Commented Dec 14, 2010 at 17:41
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    $\begingroup$ I should point out that a black hole solution is a vacuum solution of GR. On the other hand, the universe is a uniform density solution. That changes things in the sense that you should address the two problems differently. $\endgroup$
    – Vagelford
    Commented Dec 14, 2010 at 18:04
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    $\begingroup$ @Vagelford: I wonder if there are any solutions where some portion of the uniform density (say dust or fluid) could form a BH and then rest would fall inside. Something like a generic star collapse but without assuming vacuum outside of the star. What would observers who are still far from the singularity but already under the horizon observe? $\endgroup$
    – Marek
    Commented Dec 14, 2010 at 18:12
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    $\begingroup$ There are the swiss cheese models, where there are patches of the universe that are replaced with Schw solutions with the same mass ( you could have a look at this thesis astro.utoronto.ca/theses/thesis05.mcclure.pdf ). But I don't think that these solutions are unstable. $\endgroup$
    – Vagelford
    Commented Dec 14, 2010 at 19:03

About 73% of the energy of the Universe is stored in dark energy - the cosmological constant, most likely - which has a negative pressure numerically equal to the energy density. Because it is a cosmological "constant", this portion of the mass of the Universe cannot be really compressed. So it is a problematic idea to include the dark energy into the "mass that you want to compress".

Only dark matter and visible matter - whose pressure is nearly zero - can really be "compressed". So that would be about $1\times 10^{54}$ for the visible Universe. $2GM/c^2$ for this mass $M$ produces about 150 billion light years which is about 3 times larger than the radius of the observable Universe.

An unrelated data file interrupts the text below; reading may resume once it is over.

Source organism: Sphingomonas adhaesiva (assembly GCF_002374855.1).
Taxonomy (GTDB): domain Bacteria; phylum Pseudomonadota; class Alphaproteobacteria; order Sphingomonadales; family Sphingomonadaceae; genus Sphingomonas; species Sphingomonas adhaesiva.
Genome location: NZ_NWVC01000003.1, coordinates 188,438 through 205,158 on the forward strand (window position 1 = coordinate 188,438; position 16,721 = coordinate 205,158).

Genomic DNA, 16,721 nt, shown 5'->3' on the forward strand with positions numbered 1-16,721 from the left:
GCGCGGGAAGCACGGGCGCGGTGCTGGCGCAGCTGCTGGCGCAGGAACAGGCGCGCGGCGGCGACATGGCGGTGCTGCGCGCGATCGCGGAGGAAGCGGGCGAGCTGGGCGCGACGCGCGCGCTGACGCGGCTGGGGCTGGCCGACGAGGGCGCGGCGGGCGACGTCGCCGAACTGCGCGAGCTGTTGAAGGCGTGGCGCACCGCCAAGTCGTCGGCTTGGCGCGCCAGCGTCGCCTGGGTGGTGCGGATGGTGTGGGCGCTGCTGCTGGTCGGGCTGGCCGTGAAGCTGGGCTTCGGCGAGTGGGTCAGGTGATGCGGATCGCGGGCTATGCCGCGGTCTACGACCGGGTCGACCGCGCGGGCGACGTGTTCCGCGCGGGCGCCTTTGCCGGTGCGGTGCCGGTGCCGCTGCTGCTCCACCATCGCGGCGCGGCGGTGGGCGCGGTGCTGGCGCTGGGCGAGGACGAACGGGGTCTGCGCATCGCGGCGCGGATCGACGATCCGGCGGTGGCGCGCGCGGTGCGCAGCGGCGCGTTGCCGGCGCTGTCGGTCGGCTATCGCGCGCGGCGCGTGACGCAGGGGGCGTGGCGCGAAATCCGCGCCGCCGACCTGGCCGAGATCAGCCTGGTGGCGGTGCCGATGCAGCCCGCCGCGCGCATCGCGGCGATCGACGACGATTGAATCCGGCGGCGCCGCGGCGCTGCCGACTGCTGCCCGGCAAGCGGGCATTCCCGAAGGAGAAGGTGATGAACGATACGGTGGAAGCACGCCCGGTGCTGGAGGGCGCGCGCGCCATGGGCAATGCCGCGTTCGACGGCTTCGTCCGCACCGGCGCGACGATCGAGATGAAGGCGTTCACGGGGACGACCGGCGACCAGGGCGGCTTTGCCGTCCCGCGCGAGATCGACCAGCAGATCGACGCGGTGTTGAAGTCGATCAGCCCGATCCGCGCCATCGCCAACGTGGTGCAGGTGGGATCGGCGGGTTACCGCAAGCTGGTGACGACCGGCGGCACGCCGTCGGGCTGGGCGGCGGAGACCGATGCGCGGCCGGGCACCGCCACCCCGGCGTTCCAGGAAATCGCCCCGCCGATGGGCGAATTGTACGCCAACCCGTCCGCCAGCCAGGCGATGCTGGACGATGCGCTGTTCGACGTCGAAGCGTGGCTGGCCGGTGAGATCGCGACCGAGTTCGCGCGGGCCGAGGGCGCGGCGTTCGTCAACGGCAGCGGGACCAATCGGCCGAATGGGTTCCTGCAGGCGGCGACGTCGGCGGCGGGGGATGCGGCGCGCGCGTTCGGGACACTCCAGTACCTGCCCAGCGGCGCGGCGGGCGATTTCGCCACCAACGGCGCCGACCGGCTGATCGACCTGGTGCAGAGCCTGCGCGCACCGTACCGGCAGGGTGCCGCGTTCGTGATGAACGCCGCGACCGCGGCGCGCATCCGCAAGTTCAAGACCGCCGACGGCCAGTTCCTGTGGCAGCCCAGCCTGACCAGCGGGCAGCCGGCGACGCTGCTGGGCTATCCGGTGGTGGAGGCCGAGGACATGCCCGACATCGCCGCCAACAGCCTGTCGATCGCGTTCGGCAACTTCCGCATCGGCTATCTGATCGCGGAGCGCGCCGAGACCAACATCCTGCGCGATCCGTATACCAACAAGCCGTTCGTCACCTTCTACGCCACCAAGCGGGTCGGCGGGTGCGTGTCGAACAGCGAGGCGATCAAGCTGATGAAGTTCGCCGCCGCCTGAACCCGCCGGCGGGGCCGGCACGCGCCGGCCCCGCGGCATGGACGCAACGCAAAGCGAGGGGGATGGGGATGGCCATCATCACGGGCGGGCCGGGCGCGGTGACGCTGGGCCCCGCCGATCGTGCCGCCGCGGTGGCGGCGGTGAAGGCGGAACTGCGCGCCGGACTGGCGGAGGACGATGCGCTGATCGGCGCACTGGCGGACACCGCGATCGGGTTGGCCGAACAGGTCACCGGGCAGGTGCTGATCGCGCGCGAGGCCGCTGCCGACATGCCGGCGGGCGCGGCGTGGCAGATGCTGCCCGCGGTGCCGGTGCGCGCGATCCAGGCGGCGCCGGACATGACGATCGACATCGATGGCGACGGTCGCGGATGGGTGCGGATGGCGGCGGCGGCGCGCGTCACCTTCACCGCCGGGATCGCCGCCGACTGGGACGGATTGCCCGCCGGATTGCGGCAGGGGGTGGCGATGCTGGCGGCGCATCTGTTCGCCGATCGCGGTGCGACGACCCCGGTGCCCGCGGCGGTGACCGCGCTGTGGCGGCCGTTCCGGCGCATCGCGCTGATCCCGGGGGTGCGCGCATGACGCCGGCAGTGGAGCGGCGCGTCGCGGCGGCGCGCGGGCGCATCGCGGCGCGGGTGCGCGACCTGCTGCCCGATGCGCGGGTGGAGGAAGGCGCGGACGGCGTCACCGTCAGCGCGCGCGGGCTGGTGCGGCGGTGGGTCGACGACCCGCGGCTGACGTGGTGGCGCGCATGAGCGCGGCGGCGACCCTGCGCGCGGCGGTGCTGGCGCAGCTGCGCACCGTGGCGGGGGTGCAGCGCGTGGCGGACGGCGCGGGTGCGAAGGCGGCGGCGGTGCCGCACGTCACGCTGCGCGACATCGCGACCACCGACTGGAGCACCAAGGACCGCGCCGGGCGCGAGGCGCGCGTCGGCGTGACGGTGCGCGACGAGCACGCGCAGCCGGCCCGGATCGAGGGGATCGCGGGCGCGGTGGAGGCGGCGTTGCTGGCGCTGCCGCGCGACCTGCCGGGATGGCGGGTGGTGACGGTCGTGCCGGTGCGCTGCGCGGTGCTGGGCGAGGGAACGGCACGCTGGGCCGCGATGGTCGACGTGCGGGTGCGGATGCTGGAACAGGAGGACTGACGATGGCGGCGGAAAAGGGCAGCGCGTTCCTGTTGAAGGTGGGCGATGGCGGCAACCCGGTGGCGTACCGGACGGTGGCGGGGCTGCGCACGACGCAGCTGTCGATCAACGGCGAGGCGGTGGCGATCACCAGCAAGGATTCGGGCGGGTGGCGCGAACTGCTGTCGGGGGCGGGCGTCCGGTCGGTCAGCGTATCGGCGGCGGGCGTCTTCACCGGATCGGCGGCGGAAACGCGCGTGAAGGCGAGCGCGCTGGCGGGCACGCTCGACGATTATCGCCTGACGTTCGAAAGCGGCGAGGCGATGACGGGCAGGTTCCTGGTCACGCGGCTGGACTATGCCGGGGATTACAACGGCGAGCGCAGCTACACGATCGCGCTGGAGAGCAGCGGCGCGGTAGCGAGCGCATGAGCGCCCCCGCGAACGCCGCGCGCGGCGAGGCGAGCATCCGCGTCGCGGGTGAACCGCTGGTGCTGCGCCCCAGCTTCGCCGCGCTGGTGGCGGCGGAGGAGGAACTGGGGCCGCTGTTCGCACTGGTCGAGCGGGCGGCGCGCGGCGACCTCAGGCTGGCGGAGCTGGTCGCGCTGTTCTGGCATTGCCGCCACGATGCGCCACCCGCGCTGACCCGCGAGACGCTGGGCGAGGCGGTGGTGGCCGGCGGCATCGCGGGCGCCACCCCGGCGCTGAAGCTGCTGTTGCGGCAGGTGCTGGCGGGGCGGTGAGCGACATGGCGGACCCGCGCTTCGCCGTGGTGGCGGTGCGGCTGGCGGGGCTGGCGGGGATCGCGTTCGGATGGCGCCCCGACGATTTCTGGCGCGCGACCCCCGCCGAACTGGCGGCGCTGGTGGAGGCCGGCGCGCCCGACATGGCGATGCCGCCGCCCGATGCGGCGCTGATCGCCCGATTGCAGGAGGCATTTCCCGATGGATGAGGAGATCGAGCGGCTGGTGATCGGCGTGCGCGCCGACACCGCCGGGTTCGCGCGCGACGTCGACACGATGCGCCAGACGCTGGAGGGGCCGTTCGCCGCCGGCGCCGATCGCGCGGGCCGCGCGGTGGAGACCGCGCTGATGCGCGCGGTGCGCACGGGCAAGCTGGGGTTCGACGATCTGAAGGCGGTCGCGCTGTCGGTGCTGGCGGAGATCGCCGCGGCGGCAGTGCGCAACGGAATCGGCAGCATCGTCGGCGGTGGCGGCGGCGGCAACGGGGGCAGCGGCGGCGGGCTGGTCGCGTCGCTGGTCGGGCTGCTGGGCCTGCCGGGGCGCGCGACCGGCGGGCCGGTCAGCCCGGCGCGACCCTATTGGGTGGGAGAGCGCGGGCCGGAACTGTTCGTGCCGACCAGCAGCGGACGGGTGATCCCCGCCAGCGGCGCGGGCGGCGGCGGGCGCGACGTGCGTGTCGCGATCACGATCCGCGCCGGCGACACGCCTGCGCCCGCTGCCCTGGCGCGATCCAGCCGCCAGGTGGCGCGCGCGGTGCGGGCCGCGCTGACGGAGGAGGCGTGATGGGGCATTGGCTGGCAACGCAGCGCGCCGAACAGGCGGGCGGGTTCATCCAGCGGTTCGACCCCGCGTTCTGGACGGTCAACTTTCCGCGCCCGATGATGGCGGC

We obtained the result that even if we only count the "particulate" component of the mass of the Universe, we find out that the Universe is actually smaller than the black hole. It is no contradiction because the Universe is not a static system. It would be impossible for the Universe to be kept this small. However, the galaxies are receding from each other which prevents the formation of a nearby event horizon. Instead, the closest horizon in the reality is the "cosmic horizon" - how far we can actually see because of the finite speed of light and finite age of the Universe. It depends on the observer but effectively makes everything beyond this horizon unphysical.

Our Universe, dominated by the dark energy, is already rather close to an empty de Sitter space which is, from many viewpoints, analogous to a black hole except that the interior of the visible part of the de Sitter space is analogous to the exterior of a normal black hole, and the analogy of the interior of a black hole is everything that is behind the cosmic horizon - where we don't see. It is misleading to create the analogy with the static black holes directly because our Universe is not static in the normal cosmological coordinates.


Why would you need to compress the universe?

The radius of the observable universe equals the Schwarzschild radius of the total mass of the observable universe. In terms of density the universe is dense enough to be a black hole. But it isn't a black hole, it behaves like a white hole. If you want to get a black hole, you'd rather change the direction of time so as to transform the Hubble expansion into a Hubble contraction.